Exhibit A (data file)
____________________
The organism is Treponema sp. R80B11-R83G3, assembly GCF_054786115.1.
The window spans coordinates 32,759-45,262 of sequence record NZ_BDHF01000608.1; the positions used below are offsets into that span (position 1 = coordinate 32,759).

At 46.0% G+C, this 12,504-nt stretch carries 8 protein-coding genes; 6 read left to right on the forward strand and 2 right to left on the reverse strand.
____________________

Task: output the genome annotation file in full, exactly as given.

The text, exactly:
The organism is Treponema sp. R80B11-R83G3, assembly GCF_054786115.1.
The window spans coordinates 32,759-45,262 of sequence record NZ_BDHF01000608.1; the positions used below are offsets into that span (position 1 = coordinate 32,759).

At 46.0% G+C, this 12,504-nt stretch carries 8 protein-coding genes; 6 read left to right on the forward strand and 2 right to left on the reverse strand.